Sectors likely to have lesser of impact (no gain no loss) are agriculture/food and vegetable production, food processing, mining/quarrying, textile and clothing, general pharma, gadgets making
What will the future hold
• Travels (international and national) will take a big hit.
• Border controls/ quarantine will once again gain eminence
• Countries will turn more protectionist both in terms of allowing migrant workers and importing products
• There may be need to produce health certificate including proof of vaccination for entry into countries
• China as emerging power will attract much more negativity if not open hostility
• Xenophobia if not open jingoism will be much more common
Likely impact for Nepal
• Foreign employment will lose its sheen
• There will be pressure on foreign exchange earnings
• There will be surge of unemployment (my rough estimate is that about 500 k Nepalis will lose jobs in receiving market and will come back to Nepal)
• There will be huge shortfall in government revenue
• Prices will escalate, inflation will rise
• The tourism and foreign employment sectors will be the biggest losers.
• The NRN community will not be of much help in bringing investment as most of them will be struggling themselves
• Tourism Industry will take will take at least three years to regain the last year’s status.
What needs to be done for easing economic impact
• Give breather space for businesses especially for those who have suffered most
• Increase capital expenditure
• If investment leads to a little more budget deficit, so be it to some extent
• Focus on commercialisation of agriculture, introduce the long term lease concept for use of land
• Focused extension services for enhancement of productivity
• Inputs provision / internal production or mechanisation of production processes in agriculture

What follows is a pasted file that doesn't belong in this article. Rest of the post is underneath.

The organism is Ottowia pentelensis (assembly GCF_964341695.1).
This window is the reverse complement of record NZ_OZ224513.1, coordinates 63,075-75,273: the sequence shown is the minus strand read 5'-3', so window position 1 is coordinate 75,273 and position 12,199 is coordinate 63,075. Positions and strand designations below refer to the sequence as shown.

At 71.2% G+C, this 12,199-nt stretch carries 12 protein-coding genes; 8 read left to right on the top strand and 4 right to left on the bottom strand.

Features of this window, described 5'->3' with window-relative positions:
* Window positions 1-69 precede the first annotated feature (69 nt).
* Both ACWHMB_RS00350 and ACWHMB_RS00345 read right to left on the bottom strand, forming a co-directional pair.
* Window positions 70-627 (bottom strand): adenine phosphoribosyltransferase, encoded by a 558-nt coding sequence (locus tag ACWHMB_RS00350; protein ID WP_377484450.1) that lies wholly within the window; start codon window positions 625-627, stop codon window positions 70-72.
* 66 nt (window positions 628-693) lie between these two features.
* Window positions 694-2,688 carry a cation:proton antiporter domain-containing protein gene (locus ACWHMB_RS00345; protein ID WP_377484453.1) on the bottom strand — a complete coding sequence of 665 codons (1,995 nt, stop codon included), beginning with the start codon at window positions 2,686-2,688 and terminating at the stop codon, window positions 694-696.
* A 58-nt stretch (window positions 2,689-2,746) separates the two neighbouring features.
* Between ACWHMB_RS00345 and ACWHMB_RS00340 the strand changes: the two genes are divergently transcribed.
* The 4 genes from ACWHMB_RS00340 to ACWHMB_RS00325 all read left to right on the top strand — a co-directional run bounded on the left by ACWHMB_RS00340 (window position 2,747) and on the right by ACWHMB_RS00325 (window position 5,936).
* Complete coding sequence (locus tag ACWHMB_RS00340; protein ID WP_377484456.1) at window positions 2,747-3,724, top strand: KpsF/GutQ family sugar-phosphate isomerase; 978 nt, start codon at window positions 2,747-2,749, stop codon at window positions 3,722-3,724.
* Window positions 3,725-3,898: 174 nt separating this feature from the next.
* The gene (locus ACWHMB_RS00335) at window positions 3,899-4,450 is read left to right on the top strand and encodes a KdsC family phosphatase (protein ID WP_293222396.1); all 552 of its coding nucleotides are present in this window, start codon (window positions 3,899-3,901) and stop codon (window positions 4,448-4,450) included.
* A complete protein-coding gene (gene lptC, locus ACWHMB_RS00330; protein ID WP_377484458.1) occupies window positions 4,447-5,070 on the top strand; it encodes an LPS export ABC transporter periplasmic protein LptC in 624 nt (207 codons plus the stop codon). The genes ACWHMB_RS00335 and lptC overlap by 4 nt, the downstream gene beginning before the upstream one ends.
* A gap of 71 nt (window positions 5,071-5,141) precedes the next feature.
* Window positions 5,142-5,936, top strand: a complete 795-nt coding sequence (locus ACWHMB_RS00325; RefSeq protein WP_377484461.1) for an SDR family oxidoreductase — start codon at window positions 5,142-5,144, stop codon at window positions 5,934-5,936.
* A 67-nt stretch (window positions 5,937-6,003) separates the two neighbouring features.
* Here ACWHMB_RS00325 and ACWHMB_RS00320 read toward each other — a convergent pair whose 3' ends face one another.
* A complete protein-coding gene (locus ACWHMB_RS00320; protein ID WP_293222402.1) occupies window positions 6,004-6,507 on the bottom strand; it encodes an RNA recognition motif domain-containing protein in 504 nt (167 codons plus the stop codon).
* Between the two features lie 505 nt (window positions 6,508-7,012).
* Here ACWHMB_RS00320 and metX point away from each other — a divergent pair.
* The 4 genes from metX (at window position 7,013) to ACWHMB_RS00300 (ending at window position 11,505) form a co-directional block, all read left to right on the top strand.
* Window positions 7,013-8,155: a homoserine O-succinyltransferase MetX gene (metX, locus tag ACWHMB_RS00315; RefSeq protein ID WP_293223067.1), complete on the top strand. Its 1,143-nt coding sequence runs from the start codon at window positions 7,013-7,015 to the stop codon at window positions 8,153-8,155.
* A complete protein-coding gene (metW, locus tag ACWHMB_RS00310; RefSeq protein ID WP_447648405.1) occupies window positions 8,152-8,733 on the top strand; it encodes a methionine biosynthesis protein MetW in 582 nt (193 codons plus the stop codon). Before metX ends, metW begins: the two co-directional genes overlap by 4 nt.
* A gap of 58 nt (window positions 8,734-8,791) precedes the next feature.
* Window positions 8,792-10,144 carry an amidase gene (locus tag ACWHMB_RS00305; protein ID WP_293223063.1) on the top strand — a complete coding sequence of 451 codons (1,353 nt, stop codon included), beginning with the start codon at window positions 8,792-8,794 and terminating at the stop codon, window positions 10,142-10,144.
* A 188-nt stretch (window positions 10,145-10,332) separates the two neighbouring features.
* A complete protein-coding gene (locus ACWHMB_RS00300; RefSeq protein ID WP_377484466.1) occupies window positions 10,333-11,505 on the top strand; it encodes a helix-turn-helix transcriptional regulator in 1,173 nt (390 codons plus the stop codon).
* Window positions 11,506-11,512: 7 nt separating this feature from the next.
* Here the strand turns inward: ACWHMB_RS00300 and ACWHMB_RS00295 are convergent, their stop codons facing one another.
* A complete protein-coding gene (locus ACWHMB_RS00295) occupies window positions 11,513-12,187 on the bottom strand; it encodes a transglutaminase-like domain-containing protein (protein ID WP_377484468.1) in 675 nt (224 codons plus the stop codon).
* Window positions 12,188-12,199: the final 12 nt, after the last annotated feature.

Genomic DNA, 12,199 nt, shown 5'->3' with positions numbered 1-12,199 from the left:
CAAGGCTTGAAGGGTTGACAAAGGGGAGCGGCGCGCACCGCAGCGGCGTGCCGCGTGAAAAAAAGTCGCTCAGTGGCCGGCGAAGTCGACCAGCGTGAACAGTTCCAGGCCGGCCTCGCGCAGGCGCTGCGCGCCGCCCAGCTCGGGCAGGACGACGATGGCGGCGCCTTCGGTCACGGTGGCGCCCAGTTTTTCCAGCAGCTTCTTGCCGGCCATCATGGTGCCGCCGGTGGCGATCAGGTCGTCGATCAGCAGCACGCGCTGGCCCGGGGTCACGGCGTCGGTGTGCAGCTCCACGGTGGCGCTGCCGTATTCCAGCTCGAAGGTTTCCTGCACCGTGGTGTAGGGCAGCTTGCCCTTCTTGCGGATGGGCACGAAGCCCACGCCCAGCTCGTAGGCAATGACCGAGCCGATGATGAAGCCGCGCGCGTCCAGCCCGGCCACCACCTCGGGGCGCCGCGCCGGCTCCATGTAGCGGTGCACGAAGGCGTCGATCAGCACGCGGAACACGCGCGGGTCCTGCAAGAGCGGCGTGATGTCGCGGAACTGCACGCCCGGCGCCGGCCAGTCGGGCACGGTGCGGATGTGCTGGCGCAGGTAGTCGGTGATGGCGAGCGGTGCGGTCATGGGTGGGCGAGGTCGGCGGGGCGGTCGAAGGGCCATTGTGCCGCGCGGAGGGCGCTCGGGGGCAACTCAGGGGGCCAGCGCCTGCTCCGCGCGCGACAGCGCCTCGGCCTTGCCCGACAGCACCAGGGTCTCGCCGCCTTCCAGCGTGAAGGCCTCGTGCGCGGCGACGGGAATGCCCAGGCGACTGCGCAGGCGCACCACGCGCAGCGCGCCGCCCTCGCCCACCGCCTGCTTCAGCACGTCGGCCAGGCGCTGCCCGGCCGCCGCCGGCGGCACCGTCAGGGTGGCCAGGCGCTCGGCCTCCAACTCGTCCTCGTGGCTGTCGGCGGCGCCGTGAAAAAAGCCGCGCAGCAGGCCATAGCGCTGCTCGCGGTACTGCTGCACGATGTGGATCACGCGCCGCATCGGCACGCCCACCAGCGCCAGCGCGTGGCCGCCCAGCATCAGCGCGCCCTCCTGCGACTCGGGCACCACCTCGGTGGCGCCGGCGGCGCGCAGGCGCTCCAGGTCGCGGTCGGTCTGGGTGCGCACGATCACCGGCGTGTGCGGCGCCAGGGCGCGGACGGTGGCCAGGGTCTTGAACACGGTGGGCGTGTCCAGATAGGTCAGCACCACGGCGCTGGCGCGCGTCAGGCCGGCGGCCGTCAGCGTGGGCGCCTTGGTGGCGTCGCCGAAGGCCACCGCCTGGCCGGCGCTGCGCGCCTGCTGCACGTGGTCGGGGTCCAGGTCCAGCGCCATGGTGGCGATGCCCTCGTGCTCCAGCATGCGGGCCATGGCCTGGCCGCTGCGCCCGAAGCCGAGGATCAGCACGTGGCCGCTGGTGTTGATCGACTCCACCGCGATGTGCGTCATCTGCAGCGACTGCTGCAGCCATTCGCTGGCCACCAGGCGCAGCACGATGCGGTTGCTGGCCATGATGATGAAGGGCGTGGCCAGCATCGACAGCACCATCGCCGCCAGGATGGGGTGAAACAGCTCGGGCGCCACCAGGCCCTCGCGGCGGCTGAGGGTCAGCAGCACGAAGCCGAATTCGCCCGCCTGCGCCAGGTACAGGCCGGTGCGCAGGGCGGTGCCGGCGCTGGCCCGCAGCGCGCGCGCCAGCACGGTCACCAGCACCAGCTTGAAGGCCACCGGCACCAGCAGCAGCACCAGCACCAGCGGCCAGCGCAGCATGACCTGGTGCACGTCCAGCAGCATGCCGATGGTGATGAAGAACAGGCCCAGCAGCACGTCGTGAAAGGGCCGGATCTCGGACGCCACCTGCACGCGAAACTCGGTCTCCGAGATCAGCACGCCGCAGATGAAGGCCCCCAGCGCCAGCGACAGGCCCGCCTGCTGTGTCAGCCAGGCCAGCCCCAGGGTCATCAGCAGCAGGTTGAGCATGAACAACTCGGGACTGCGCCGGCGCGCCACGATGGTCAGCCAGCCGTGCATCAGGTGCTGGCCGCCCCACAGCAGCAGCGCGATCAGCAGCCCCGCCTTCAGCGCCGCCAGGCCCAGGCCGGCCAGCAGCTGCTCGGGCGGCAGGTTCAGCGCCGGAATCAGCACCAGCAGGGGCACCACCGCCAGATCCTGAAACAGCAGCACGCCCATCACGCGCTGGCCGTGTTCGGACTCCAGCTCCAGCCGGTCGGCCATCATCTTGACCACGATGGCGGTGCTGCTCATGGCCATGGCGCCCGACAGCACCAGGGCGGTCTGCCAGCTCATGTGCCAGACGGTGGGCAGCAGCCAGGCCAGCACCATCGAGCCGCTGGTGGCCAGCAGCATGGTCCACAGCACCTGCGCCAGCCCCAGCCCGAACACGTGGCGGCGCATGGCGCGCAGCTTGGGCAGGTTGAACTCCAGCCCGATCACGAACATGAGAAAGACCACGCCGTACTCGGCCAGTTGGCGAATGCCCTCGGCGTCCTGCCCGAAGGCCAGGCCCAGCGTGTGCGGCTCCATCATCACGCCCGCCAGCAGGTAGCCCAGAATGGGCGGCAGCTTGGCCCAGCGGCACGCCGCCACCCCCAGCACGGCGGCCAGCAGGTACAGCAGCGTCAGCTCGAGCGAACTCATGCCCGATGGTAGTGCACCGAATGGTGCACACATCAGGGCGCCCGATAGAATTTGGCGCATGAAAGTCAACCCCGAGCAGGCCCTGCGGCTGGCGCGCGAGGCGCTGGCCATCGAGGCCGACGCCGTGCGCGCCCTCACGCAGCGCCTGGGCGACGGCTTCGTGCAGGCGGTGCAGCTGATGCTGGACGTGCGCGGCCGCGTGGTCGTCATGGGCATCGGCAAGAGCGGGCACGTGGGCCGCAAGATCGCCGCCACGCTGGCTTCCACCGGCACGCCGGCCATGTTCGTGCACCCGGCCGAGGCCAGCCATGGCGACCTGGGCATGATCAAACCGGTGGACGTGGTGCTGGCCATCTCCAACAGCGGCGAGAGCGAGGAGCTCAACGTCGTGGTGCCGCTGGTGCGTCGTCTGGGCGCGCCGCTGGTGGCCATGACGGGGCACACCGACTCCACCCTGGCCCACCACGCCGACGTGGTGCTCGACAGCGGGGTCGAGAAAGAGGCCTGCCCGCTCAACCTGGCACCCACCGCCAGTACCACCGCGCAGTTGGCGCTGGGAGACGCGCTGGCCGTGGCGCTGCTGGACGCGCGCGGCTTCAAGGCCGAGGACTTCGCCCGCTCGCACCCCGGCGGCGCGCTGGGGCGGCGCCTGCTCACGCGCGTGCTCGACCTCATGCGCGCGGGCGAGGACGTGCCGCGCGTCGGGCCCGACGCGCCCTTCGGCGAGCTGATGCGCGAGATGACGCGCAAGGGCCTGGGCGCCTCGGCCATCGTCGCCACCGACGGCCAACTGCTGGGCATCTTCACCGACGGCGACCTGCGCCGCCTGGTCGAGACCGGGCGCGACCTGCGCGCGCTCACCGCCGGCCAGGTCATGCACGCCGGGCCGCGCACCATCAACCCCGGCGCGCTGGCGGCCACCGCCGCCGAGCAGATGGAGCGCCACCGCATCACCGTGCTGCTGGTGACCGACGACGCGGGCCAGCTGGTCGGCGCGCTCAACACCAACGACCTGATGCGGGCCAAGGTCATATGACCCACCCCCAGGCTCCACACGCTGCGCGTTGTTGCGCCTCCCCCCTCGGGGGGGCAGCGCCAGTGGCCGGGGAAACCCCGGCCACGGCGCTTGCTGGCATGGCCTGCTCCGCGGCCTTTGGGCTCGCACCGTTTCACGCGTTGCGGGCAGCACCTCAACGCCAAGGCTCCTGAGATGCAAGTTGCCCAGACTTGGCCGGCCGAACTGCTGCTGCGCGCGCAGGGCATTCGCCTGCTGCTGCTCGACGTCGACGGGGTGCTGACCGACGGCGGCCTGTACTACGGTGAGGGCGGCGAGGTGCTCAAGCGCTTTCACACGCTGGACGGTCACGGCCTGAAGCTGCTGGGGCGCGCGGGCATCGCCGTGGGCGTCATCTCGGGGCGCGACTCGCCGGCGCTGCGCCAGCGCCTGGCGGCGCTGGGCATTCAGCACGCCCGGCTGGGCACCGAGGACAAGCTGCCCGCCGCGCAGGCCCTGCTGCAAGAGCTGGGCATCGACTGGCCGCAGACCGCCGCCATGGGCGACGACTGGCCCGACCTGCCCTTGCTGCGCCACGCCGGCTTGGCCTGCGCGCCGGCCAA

• Encourage investment in food processing
• Introduce strict hygienic norms for food Industry and also in agriculture use
• Provide protection based on the magnitude of value addition (higher the level of internal value addition, higher the amount of protection)
• Focus on investment in FMCG and textile and clothing? (encourage new technology)
• Seamless execution of infrastructure projects ( do not allow disturbances on smallest of pretexts)
• Allow breathing space to tourism and passenger transport industry)
• Make staying back in villages attractive for village folks
• Make towns and cities more hygienic spend on cleanliness
• Focus more on meeting and creating internal consumption
• Foreign employment in higher skill higher earning (mid level personnel like operators, trained care givers, specialised security professionals, skill trades, teachers, chefs) rather than manual workers.
Suggestion for government
• Institute a type of war room/think tank with core professional management, not a bureaucratic set up
• Do mathematical modeling and orient policies accordingly
• Cut back on bureaucratic processes
• Provide breathing space for businesses
• Encourage investment in industries with short waiting time for returns
• Spend in infrastructure, create employment
• Do not indulge too much in redistribution, encourage people to work; no income guarantee but employment guarantee direction
• Introduce facilitating system
Dr Hemant Dabadi is Senior Fellow at Samriddhi Foundation and the former Director General of FNCCI.